Volatility to remain a factor in 2020.
Solid ground for prices next year.
The latest trend of shifting towards higher nickel content in batteries is encouraging.
The global nickel market is likely to tighten next year not least because of Indonesia's ban on nickel ore exports. There does seem to be an issue with the pricing mechanism as the supply chain has been continuously reshaping itself both regionally and structurally. We're still expecting a high degree of volatility.
Volatility to remain a factor in 2020
Think nickel, think volatility and we're expecting more of that next year. The metal outshone its peers, notably in the third quarter of the year. But those stellar gains virtually reversed in October and November. The rally was triggered by policy in Indonesia which aimed to reshape the supply picture. However, that policy soon unravelled amid demand reality. On top of all that, speculators just added to the volatility. You can see all that reflected in the dramatic flip in the forward curve and acute LME inventory outflows.
In late August 2019, Indonesia announced it was bringing forward an export ban on nickel ore (grade less than 1.7%) from 2020 onwards instead of the initial deadline of 2022. Mining companies were seen to be increasing their ore exports substantially, and investments into the processing sector were somewhat lacklustre. Indonesia is a major nickel ore supplier to China, exporting around 15 million tonnes of ore (+36% YoY) over the first nine months of 2019.
Indonesia's share of Chinese nickel ore imports is around 38%, marginally below the top supplier Philippines at around 58%. The ban on Indonesian exports would create a short-term supply gap for the nickel market, particularly to China as it had increased large-scale capacity down the supply chain from NPI (nickel pig iron) to stainless steel. Increased appetite prompted the country to boost ore imports ahead of the ban with volumes remaining very strong since September.
Policy change could lead to supply gap
Indonesia's rationale for the ban was to encourage investments towards downstream sectors. Over the last couple of years, the industry has seen a surge in investment into Indonesia from ore mining, NPI to stainless steel as well as HPAL (High-Pressure Acid Leaching). And a large chunk of that investment comes from overseas. That's evidenced by the rising exports of NPI. These could increase from around 260kt in 2018 to around 360kt in 2019 and further to 500+kt in 2020 as Tsingshan and Antam, among others, add capacity. Nevertheless, the supply gap to the Chinese NPI industry remains unresolved despite prebuilt ore stockpiles, and this may start to lead to a curtailment in Chinese NPI sectors as inventories run down.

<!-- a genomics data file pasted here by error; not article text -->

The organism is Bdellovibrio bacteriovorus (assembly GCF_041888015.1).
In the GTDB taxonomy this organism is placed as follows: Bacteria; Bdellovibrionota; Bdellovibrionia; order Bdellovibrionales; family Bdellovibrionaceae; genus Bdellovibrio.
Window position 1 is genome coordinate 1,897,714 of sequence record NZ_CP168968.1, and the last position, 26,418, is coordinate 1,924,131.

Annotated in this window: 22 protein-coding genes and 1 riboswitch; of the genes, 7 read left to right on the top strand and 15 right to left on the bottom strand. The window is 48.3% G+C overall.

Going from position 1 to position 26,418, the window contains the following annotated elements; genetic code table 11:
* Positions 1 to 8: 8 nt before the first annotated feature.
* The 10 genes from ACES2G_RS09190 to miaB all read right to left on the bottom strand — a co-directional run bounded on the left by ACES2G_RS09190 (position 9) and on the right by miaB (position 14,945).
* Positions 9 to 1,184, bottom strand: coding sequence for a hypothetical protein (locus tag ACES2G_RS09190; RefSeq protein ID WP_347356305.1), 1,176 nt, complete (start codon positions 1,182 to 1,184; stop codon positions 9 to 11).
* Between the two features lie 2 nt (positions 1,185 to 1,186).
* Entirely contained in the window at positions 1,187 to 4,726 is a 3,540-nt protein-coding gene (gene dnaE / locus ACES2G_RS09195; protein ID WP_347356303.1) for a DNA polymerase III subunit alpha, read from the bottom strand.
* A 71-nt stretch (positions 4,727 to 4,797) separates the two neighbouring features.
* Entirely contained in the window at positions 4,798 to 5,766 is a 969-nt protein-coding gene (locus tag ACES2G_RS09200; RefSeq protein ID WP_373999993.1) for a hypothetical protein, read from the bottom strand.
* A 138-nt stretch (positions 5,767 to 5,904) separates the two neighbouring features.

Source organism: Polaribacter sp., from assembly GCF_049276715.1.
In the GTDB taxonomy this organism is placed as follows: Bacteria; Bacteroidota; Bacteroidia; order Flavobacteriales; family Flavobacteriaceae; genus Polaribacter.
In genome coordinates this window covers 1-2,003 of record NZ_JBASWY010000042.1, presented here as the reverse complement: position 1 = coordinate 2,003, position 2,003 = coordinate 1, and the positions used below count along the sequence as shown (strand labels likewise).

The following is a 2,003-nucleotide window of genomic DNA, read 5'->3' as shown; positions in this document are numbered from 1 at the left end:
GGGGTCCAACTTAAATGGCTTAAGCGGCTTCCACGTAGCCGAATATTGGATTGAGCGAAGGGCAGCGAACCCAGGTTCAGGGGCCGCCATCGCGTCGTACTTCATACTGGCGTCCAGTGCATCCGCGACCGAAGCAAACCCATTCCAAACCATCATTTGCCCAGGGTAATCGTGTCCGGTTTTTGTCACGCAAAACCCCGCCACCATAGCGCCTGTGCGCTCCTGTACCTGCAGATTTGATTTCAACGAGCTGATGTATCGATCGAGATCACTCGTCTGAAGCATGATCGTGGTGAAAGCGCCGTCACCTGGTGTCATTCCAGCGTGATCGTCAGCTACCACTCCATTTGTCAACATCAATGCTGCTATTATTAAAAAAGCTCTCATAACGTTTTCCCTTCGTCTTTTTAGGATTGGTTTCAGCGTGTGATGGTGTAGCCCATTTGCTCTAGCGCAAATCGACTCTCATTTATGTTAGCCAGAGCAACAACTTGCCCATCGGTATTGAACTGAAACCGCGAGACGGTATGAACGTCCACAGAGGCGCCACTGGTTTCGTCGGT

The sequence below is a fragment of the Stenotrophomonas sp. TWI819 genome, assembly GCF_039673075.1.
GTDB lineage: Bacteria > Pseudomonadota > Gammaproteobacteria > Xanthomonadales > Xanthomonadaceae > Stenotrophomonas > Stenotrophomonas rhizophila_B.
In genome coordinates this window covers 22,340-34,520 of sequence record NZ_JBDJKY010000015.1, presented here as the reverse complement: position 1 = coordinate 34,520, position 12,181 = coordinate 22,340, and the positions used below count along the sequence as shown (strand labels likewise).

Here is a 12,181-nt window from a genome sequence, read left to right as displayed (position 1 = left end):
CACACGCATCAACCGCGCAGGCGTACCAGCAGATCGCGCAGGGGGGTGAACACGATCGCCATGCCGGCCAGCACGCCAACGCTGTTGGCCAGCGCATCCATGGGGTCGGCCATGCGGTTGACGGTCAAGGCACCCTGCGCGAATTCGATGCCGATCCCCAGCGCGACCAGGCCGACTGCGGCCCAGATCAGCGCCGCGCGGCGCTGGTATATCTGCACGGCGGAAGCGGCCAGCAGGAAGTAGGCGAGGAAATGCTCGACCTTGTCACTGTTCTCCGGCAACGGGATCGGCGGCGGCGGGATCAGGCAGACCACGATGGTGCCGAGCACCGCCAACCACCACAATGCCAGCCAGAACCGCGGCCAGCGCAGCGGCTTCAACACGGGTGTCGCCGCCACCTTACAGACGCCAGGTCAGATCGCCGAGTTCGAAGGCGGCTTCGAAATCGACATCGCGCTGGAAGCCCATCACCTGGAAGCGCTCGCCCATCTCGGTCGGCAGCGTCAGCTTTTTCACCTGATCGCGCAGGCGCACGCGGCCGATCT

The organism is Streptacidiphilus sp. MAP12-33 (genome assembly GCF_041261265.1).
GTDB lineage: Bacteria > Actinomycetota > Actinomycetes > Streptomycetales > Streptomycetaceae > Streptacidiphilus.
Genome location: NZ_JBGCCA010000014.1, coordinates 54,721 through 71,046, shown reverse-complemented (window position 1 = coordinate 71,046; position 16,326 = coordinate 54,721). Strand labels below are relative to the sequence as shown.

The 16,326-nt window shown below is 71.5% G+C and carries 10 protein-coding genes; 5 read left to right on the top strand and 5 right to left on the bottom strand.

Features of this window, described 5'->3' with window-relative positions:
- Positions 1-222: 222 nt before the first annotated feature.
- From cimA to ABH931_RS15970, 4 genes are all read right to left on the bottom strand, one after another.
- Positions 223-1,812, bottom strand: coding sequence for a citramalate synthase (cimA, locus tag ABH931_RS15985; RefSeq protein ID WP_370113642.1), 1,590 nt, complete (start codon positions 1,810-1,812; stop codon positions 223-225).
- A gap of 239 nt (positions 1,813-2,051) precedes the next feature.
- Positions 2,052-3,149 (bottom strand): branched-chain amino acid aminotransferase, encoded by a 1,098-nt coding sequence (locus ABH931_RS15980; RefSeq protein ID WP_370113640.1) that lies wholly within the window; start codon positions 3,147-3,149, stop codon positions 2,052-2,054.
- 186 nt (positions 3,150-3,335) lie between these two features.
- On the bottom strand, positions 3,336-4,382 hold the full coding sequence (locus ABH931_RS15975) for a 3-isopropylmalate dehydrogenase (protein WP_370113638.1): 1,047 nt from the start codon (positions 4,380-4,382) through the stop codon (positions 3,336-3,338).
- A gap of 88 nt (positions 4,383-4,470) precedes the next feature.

If circumstances change again and Indonesia really does stick to the ban from the beginning of 2020, the market will begin to feel tightness towards the second half of next year. In the short term, the market needs to deal with low inventory in the LME sheds, particularly when it was reported to be off-loaded by a single buyer; the market had to get a sense of the real market supply and demand dynamics. That said, if low inventory remains in place, this will provide support to prices and prevent them from falling further on fears of a squeeze. Should the current low inventory persist into next year combined with real tightness, it all should provide more solid ground for prices next year.
The nickel market is set to see a marginal deficit over next year if Indonesia sticks strictly to the ban. It's hard to stick to a single baseline forecast. We believe that price volatility will remain high. The reason is deeply rooted in an industry which has been reshaping itself both regionally and structurally, and which has partly resulted in an issue in the pricing mechanism. Earlier this year, we highlighted two milestones in the nickel industry and we're set to see a split in the supply chain. With governments and major carmakers gearing towards electric vehicles, we still see a strong demand narrative for power storage batteries and materials, which include nickel. And the latest trend of shifting towards higher nickel content in batteries is encouraging.
In other words, there are two aspects to nickel's future demand direction. The first, as above, is its traditional usage in the making of stainless steel. The second is technological, as it forms a vital element in battery materials. And that's a key thing to consider as it includes a number of HPAL projects which could see a significant breakthrough in the future. In our view, this holds the key to the nickel market's longer-term outlook.
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